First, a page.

Monday, February 1, 2010

Washington Social Diary

Despite its urban setting, Georgetown is very much a village of families.
by Carol Joynt

When Washington residents hit the sack Friday night the local weather forecasters advised them to expect a quick passing Saturday snowstorm that would bring the city a dusting to an inch. Ho hum.

However, between the time the first fat flake fell Saturday morning and the last flake floated from the sky around 11 p.m., we got something in the range of 5 to 8 inches of powdery and sparkling snow. Because it was a weekend, there was not much more to do but enjoy it.
Montrose Park in the snow.
A bench at the children's playground, waiting for a sunnier day.
Montrose Park's famous boxwood maze. Not quite "The Shining," but every Georgetown child has got lost in there at least once.
A day of rest for the swings.
Modern forecasting is so precise and informed that it’s rare to be surprised by weather, which made the storm delightful and even sentimental. Remember the days before radar, when we didn’t know what the sky had hiding in its clouds?

As the snow piled up – for a while at the rate of an inch an hour - people stayed home or walked to destinations, because the roads were largely untreated and traffic back-ups became monstrous, not to mention the many fender benders or sudden slides into a spin or a ditch.

Georgetown was peaceful and picture postcard beautiful. Residents trudged along the sidewalks or through the parks in boots, heavy coats and scarves, some with dogs, some with children. I went out for a couple of hours to capture the moment with my camera.
Annie's humans let her loose in the park and she made the most of it. "She loves the snow," they said.
The decades-old gazebo adjacent to the park's tennis courts.
Fred Schwab comes up the hill with Tinker and Orson.
Orson: "I'm made for the snow."
Tinker: "Can we go home now?"
Leo: "Please let me back in the house."
Leo: "Please."
The gates of Oak Hill Cemetery.
Oak Hill Cemetery, the final resting place of many prominent Washington families and notables.
Katharine Graham's fabled home; unoccupied since her death in 2001.
The home of George Stephanopoulos and Alexandra Wentworth, on the market for $6-plus million. They've found new digs in NYC to go with his job at ABC's "Good Morning, America."
The squirrels stayed in for the day.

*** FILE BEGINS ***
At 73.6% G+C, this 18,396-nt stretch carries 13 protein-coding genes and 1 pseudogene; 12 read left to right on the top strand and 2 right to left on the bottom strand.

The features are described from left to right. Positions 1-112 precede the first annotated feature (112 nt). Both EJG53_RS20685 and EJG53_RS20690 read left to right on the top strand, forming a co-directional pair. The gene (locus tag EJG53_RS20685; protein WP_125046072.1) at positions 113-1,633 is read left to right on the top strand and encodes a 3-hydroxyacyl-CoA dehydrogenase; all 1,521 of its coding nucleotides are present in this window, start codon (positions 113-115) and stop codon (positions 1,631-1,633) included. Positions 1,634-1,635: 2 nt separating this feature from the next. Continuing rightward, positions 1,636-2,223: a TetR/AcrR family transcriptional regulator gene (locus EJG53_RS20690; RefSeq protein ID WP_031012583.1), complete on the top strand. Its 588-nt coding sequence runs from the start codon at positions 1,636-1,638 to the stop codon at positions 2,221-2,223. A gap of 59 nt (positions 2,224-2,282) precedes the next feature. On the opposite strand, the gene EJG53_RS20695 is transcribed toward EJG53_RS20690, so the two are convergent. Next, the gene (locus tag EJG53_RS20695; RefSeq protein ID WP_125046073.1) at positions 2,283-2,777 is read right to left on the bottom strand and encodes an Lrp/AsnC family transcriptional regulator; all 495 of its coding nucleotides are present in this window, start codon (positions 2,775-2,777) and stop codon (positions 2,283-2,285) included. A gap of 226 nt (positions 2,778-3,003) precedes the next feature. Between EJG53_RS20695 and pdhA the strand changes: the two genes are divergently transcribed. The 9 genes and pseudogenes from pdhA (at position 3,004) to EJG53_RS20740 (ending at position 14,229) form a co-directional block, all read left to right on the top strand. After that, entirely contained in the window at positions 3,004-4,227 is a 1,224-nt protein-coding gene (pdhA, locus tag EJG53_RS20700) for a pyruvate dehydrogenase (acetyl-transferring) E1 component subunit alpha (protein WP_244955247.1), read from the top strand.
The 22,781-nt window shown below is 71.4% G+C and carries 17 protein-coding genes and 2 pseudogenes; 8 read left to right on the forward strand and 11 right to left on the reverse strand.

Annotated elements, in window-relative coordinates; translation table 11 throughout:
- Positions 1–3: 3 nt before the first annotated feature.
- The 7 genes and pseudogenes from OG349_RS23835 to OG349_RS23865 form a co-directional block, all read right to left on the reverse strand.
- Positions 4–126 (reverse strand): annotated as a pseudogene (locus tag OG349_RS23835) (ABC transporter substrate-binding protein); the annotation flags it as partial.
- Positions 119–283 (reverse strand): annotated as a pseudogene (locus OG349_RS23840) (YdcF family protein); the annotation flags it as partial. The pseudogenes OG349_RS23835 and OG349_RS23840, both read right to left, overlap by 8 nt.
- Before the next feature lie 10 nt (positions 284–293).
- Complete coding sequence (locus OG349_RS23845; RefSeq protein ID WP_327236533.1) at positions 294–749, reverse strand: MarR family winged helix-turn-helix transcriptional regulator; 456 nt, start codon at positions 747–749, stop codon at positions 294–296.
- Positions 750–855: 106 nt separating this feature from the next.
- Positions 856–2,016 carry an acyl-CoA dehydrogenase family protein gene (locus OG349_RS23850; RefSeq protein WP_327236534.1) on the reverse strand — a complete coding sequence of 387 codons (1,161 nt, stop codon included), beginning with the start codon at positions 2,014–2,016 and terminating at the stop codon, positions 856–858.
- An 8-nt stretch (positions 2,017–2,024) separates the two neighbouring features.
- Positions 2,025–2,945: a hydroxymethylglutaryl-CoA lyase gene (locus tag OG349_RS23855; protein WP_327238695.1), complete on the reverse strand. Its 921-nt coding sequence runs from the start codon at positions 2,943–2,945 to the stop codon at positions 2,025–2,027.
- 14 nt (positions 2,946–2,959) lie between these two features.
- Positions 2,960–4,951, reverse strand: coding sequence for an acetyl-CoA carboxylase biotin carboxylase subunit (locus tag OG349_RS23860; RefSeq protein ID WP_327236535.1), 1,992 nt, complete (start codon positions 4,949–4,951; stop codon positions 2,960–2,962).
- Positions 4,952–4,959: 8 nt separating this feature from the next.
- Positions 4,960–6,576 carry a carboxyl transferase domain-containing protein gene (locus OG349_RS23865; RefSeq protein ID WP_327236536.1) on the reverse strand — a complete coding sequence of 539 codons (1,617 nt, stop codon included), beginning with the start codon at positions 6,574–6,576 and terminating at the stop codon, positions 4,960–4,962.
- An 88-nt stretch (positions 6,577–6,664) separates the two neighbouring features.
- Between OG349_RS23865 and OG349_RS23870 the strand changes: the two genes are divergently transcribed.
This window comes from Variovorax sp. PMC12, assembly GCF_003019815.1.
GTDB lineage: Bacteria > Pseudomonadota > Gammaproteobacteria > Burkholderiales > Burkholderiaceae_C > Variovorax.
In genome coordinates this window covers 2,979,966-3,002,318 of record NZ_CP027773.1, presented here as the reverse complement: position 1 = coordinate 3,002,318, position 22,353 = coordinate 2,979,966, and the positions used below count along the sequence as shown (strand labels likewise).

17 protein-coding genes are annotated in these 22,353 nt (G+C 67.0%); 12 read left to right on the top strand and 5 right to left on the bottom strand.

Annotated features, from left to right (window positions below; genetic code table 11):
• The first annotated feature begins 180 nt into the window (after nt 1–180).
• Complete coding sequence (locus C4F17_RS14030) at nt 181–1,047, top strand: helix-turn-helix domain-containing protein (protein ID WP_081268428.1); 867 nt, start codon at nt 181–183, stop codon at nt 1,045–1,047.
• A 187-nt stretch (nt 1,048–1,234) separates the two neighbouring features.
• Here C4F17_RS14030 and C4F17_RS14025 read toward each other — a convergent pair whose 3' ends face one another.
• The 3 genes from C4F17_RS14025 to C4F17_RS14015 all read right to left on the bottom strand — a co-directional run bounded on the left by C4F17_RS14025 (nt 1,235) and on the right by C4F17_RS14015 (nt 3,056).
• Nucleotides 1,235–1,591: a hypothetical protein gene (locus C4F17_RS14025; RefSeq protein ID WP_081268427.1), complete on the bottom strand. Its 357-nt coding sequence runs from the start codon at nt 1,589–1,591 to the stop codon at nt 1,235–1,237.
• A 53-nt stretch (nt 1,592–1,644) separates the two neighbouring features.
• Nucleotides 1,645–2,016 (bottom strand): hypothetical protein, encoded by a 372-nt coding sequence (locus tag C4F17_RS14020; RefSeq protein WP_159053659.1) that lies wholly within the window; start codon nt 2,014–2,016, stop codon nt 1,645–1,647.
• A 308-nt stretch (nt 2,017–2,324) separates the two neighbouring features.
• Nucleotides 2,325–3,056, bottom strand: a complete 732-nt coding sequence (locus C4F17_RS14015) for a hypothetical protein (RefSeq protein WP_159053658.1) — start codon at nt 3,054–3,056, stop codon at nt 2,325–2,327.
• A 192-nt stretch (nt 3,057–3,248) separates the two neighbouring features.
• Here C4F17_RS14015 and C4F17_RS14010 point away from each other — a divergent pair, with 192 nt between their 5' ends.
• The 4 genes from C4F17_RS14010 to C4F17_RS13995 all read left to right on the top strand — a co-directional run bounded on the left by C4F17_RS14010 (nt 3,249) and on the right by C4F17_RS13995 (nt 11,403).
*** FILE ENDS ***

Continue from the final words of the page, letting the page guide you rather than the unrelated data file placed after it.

Not all of Georgetown's homes are red brick federal. Some, like this, look lifted out of rural New England.
The garage roof at the home of Liz and George Stevens, Jr.
A single path of footprints down a Georgetown alley that cuts through two blocks.
Australian artist, naturalist and Georgetowner, Robin Hill, dressed for the weather. There's a baby in there somewhere.
A snow so powdery the trees appeared dusted with sugar.
Few Georgetowners know the species of this tree on R Street, but they are fascinated nonetheless.
The Montrose Walk apartments.
The Oak Hill Cemetery chapel.

The actresses Kelly Carlson and Wendie Malick were in town last week on behalf of the The Humane Society of the United States, testifying on Capitol Hill for legislation to protect horses from slaughter for the purpose of human consumption. That night there was a dinner party for them, along with Wayne Pacelle, the President and CEO of the Humane Society. It was hosted by publicist Janet Donovan and lobbyist Christine Warnke at K Street’s Teatro Goldoni restaurant.

I’m as much for the protection of horses as the next person, and I believe in the work of the Humane Society, but truthfully, the main draw was an outrageous and irresistible television drama, “Nip/Tuck,” that is in its seventh and last season on the FX channel. It’s about two over the top plastic surgeons and the work they do, which is like saying “Mad Men” is only about advertising.
Clockwise from top: The steak course at Teatro Goldoni; The seared tuna course; Dessert of Tiramisu with fresh fruit.
Since the pilot of Nip/Tuck, Kelly Carlson has played Monroe-esque bombshell “Kimber Henry.” If you don’t watch the show and know about Kimber, she’s one of the baddest bad girls ever created by a screenwriter: porn star, drug addict, torture victim, Scientology dabbler, slut, schemer, liar, user, sex toy entrepreneur, interior decorator and monster mother, who injects collagen into the lips of her two-year-old so the baby can get lucrative modeling jobs. Oh, she’s also vulnerable and sympathetic.

Carlson, with dyed dark hair for a new role, said it will be tough to find another character as complicated, compelling and challenging as Kimber, but she and her agent are looking, while she divides her time between Los Angeles and a boyfriend in Toronto.

Malick, a native of Buffalo, is a character actress and comedian with a long resume that includes dozens of films plus hit television series like “Pushing Daisies,” “Just Shoot Me,” and the 90s cultish fave “Dream On.” Both actresses deferred the speech-making to Pacelle, who kept it brief, allowing for a dinner party that was just that.
Wendie Malick and Kelly Carlson.
Kelly Carlson and Neshan Naltchayan. Wayne Pacelle: "Tens of thousands of live horses are transported across the border to Mexico and Canada for slaughter. After these horses are killed, their flesh is shipped to Europe and Asia for human consumption."
Wendie Malick and Stephanie Green.
Wayne Pacelle, Wendie Malick, Kelly Carlson, on behalf of horses and the Humane Society.
Kiki Ryan and Christine Warnke.
Janet Donovan and Katy Adams. Michael Markarian, Executive VP of The Humane Society.
Patrick Dowd and Tara Palmeri.
Photographs by Carol Joynt. Carol is the host of The Q&A Cafe in Washington, D.C. Visit her at: